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Water Quality – Turbidity

Freshwater, in sufficient quantity and quality, is essential for all aspects of life and fundamental to sustainable development. Turbidity is an indicator of water clarity, quantifying the haziness of the water and acting as an indicator of underwater light availability. Light penetration may or may not be sufficient to support the growth of aquatic plants and adversely affect fish and shellfish populations. This parameter may be used to infer a particular state, or quality, of a freshwater body (lake, wetland or river). Mangroves, for instance, are known to reduce the turbidity of waters. A five year baseline (2006-2010), per lake, has been produced. The maps depicts mean deviations (classified from low to extreme) of turbidity in recent years (2017-2019) compared to the individual lake baseline measurements.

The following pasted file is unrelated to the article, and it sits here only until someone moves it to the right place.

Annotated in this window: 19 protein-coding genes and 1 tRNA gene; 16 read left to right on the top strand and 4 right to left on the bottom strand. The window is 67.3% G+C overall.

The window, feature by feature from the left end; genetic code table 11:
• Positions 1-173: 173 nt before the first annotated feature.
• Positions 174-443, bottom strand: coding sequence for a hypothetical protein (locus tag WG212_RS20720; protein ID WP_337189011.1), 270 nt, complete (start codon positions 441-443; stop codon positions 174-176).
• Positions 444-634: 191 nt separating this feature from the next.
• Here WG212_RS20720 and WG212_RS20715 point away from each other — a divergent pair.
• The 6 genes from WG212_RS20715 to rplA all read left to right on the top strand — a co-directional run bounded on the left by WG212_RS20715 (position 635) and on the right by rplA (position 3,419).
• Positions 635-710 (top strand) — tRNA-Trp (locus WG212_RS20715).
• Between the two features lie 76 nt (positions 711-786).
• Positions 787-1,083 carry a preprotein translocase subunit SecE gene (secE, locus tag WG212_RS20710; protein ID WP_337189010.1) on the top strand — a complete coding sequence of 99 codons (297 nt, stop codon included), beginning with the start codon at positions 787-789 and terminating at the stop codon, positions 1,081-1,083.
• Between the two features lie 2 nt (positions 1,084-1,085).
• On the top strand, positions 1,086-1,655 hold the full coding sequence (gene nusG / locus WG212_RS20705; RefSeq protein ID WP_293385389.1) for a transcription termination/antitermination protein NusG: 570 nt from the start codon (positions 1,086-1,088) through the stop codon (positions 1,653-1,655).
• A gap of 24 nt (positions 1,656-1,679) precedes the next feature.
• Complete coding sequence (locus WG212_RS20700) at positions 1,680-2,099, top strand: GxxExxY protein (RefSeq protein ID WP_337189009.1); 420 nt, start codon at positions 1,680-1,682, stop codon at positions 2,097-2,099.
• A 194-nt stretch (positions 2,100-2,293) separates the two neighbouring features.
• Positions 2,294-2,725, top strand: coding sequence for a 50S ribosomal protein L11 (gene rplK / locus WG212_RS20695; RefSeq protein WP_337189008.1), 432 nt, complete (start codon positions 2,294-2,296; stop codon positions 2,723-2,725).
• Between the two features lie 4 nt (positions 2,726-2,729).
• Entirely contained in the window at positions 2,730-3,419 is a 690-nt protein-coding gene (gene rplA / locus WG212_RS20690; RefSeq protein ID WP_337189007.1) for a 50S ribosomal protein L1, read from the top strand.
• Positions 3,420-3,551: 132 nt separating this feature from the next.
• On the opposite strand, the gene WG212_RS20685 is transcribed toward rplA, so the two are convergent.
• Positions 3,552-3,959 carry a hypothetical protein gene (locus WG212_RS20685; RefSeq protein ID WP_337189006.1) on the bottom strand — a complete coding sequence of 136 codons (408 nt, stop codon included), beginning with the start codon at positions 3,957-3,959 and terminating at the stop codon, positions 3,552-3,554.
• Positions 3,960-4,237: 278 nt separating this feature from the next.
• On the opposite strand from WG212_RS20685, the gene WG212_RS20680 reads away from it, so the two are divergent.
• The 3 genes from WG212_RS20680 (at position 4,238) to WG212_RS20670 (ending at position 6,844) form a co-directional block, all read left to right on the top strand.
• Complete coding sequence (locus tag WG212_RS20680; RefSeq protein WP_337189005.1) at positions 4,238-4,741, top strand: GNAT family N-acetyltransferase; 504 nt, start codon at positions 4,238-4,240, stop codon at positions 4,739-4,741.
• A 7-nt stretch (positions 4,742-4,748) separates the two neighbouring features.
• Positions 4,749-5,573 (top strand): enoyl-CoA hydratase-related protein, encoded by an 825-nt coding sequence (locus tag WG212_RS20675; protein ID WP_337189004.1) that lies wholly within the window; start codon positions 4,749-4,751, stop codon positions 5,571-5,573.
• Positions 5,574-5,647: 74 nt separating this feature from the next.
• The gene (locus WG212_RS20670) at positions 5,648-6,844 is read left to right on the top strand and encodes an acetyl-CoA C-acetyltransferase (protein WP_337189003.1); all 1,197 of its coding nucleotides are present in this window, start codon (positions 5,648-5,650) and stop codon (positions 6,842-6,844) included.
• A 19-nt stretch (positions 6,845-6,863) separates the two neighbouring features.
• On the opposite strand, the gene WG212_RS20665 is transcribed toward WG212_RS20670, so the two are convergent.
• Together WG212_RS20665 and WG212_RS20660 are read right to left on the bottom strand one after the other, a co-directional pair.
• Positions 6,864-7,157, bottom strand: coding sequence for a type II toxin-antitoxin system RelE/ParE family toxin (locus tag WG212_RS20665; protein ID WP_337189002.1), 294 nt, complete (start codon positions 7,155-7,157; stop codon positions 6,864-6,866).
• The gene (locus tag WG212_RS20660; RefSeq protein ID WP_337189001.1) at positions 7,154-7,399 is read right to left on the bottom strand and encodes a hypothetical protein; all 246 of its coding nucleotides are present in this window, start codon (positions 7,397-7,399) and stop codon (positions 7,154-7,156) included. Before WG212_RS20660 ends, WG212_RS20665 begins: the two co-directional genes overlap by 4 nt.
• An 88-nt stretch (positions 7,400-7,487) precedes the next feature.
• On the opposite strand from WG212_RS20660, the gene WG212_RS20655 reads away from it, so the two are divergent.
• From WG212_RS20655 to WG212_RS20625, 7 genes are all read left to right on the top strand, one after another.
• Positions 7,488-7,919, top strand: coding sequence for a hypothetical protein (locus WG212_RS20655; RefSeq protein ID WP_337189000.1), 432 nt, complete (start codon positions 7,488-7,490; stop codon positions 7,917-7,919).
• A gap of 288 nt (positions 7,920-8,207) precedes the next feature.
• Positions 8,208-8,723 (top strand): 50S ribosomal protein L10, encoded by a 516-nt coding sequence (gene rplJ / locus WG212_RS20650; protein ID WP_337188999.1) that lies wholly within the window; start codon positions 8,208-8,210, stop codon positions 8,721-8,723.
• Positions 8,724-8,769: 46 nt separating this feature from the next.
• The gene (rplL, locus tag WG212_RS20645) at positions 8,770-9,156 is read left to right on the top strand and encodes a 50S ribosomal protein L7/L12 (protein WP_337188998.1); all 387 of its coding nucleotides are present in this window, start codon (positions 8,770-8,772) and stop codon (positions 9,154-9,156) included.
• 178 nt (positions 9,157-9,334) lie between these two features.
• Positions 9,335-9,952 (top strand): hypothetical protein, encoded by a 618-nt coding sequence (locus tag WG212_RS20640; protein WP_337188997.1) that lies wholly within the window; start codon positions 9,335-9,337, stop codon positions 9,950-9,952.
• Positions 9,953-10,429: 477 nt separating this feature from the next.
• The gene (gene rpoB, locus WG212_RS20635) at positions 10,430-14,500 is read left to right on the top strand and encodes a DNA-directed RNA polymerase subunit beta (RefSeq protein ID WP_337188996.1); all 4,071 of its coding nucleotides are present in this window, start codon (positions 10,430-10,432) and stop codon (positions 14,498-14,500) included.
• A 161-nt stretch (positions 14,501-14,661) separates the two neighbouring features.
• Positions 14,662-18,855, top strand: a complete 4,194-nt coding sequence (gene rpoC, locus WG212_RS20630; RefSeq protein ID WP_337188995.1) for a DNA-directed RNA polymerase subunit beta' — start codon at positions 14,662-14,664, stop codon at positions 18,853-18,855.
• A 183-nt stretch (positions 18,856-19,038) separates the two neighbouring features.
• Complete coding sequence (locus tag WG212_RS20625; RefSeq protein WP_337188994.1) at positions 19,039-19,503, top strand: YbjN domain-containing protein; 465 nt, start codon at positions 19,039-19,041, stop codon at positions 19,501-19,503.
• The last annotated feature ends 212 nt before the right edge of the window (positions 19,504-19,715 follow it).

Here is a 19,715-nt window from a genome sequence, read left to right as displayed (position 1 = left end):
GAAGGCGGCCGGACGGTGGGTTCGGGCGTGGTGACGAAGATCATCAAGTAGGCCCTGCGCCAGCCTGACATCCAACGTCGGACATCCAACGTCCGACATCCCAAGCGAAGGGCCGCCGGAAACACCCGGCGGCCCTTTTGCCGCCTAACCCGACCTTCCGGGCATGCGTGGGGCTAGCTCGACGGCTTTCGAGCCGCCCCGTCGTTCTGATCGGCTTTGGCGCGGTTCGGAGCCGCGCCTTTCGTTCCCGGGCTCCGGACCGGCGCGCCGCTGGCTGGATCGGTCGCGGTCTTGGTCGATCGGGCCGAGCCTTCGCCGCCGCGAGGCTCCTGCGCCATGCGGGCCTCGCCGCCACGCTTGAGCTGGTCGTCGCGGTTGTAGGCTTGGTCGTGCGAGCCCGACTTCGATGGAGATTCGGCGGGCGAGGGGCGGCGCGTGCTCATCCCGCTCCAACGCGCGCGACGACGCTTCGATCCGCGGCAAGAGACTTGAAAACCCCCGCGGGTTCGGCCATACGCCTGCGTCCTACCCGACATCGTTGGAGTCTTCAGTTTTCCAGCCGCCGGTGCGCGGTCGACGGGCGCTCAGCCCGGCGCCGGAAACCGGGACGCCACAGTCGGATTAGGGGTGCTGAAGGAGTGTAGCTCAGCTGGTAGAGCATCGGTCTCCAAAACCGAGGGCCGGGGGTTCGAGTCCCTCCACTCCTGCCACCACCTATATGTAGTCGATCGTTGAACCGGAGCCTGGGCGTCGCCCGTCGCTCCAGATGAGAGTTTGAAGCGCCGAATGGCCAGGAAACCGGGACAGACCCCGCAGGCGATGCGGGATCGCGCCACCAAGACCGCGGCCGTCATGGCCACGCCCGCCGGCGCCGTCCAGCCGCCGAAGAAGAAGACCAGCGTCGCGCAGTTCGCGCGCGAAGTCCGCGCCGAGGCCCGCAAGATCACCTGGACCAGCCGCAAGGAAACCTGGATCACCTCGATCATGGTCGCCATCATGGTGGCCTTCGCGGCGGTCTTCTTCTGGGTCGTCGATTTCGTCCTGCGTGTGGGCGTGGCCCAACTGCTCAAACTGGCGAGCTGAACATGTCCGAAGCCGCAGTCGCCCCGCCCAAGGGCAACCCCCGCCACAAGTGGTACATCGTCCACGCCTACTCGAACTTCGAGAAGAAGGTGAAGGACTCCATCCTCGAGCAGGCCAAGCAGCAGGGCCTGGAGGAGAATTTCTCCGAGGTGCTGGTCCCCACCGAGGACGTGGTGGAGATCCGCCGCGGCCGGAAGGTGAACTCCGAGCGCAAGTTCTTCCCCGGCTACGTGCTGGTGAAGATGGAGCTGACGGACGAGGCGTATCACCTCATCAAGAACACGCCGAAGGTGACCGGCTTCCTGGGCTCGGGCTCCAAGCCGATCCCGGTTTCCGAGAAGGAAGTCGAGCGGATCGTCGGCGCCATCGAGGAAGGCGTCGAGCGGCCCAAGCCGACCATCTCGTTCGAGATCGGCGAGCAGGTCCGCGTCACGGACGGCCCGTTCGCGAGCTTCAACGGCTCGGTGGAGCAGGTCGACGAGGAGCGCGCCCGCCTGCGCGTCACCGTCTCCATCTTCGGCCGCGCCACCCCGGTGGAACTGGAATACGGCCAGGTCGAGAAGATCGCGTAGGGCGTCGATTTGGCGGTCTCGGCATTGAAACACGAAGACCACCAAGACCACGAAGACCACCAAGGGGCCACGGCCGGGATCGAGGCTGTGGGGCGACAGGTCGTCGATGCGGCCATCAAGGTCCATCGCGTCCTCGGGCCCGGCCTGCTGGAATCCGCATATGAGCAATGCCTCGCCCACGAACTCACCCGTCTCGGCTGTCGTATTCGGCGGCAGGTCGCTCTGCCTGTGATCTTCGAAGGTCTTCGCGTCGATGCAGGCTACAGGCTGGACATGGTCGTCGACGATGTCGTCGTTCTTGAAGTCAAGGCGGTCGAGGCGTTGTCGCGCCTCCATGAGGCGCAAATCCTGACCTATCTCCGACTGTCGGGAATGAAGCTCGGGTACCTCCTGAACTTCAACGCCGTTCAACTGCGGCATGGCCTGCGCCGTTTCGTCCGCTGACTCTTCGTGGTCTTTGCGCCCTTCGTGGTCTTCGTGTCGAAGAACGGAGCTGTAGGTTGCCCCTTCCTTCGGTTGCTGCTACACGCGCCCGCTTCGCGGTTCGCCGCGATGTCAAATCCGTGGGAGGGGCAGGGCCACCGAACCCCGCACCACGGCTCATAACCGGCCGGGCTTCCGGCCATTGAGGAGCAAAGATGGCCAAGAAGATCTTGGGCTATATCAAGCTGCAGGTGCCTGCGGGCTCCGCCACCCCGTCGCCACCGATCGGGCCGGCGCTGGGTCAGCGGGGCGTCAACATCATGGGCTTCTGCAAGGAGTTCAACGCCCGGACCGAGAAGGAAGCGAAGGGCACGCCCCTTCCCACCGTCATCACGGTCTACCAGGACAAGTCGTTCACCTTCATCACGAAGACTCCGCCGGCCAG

RCoE Action:

Freshwater Ecosystems Explorer -

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